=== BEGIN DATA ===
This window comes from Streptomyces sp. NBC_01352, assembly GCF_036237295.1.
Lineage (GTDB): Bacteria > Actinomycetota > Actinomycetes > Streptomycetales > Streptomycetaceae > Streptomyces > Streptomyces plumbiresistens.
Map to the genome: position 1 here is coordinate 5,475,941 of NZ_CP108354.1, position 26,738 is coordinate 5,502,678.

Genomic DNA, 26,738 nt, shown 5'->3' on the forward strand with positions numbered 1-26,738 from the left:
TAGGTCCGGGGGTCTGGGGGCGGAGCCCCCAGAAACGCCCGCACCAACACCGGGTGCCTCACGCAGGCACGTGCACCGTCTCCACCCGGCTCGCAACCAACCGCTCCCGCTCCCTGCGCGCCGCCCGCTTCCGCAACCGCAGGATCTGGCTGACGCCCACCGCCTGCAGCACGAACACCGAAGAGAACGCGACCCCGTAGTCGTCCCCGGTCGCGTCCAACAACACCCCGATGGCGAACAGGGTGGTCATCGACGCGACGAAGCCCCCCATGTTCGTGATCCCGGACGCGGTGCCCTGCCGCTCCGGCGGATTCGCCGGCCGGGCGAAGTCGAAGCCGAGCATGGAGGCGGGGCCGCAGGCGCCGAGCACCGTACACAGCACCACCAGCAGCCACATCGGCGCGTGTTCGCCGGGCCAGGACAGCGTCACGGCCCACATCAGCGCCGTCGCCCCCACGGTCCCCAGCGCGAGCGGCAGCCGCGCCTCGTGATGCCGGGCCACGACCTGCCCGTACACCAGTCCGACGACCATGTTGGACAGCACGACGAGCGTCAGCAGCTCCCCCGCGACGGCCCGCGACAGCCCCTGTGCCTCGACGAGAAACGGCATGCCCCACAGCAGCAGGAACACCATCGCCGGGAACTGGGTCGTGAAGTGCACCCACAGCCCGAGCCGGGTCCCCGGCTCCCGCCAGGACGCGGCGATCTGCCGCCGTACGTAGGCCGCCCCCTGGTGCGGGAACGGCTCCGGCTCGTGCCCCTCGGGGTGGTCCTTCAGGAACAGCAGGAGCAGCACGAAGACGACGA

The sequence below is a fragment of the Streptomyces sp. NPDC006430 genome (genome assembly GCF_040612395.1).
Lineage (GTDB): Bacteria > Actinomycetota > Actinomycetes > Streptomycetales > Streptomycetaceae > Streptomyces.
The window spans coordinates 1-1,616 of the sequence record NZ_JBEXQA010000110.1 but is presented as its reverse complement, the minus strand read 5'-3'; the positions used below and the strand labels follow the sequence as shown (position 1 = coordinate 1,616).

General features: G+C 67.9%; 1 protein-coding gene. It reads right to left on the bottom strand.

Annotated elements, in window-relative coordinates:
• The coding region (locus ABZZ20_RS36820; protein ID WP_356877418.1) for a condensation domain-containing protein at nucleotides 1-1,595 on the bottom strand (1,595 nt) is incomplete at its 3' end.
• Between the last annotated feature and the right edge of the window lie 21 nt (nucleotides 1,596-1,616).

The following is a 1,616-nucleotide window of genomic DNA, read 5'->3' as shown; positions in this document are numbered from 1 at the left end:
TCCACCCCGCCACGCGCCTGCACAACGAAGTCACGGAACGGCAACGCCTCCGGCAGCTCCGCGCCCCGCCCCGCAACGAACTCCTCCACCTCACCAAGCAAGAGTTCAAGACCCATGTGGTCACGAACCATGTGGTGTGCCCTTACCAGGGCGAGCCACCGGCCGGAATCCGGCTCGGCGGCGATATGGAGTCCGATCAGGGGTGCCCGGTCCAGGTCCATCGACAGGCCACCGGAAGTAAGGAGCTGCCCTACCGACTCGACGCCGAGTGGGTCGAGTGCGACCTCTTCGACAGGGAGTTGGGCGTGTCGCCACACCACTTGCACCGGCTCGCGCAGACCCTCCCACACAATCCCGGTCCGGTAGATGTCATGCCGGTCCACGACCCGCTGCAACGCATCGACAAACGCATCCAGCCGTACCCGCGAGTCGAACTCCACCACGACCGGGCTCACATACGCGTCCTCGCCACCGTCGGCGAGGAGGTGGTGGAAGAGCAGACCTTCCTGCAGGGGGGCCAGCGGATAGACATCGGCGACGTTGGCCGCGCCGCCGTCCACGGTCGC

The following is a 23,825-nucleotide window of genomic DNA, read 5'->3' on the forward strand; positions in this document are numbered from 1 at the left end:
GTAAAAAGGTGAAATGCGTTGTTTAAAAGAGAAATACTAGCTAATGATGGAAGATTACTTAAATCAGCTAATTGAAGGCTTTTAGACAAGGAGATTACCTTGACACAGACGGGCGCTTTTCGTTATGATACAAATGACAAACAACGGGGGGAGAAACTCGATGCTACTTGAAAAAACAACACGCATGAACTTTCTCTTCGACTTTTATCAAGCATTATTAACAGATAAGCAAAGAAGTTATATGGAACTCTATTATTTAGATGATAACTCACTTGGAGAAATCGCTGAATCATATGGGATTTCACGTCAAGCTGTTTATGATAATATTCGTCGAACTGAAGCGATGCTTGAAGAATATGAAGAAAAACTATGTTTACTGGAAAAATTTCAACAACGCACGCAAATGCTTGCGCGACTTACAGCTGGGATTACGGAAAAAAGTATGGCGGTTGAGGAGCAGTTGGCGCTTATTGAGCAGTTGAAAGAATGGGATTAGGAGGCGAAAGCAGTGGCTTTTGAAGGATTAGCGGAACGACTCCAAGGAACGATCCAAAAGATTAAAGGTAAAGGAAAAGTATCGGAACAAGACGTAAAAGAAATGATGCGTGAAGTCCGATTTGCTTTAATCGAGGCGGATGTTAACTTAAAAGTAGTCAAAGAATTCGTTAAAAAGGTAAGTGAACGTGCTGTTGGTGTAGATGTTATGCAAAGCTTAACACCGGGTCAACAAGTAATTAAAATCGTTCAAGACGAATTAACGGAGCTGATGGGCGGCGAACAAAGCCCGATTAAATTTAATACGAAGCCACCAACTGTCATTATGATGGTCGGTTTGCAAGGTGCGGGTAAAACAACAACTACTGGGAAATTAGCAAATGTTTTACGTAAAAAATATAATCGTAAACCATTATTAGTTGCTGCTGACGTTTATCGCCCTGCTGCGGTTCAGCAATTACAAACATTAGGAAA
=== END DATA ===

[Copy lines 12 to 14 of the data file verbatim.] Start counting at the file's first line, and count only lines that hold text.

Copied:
• Between the last annotated feature and the right edge of the window lie 21 nt (nucleotides 1,596-1,616).

The following is a 1,616-nucleotide window of genomic DNA, read 5'->3' as shown; positions in this document are numbered from 1 at the left end:
TCCACCCCGCCACGCGCCTGCACAACGAAGTCACGGAACGGCAACGCCTCCGGCAGCTCCGCGCCCCGCCCCGCAACGAACTCCTCCACCTCACCAAGCAAGAGTTCAAGACCCATGTGGTCACGAACCATGTGGTGTGCCCTTACCAGGGCGAGCCACCGGCCGGAATCCGGCTCGGCGGCGATATGGAGTCCGATCAGGGGTGCCCGGTCCAGGTCCATCGACAGGCCACCGGAAGTAAGGAGCTGCCCTACCGACTCGACGCCGAGTGGGTCGAGTGCGACCTCTTCGACAGGGAGTTGGGCGTGTCGCCACACCACTTGCACCGGCTCGCGCAGACCCTCCCACACAATCCCGGTCCGGTAGATGTCATGCCGGTCCACGACCCGCTGCAACGCATCGACAAACGCATCCAGCCGTACCCGCGAGTCGAACTCCACCACGACCGGGCTCACATACGCGTCCTCGCCACCGTCGGCGAGGAGGTGGTGGAAGAGCAGACCTTCCTGCAGGGGGGCCAGCGGATAGACATCGGCGACGTTGGCCGCGCCGCCGTCCACGGTCGC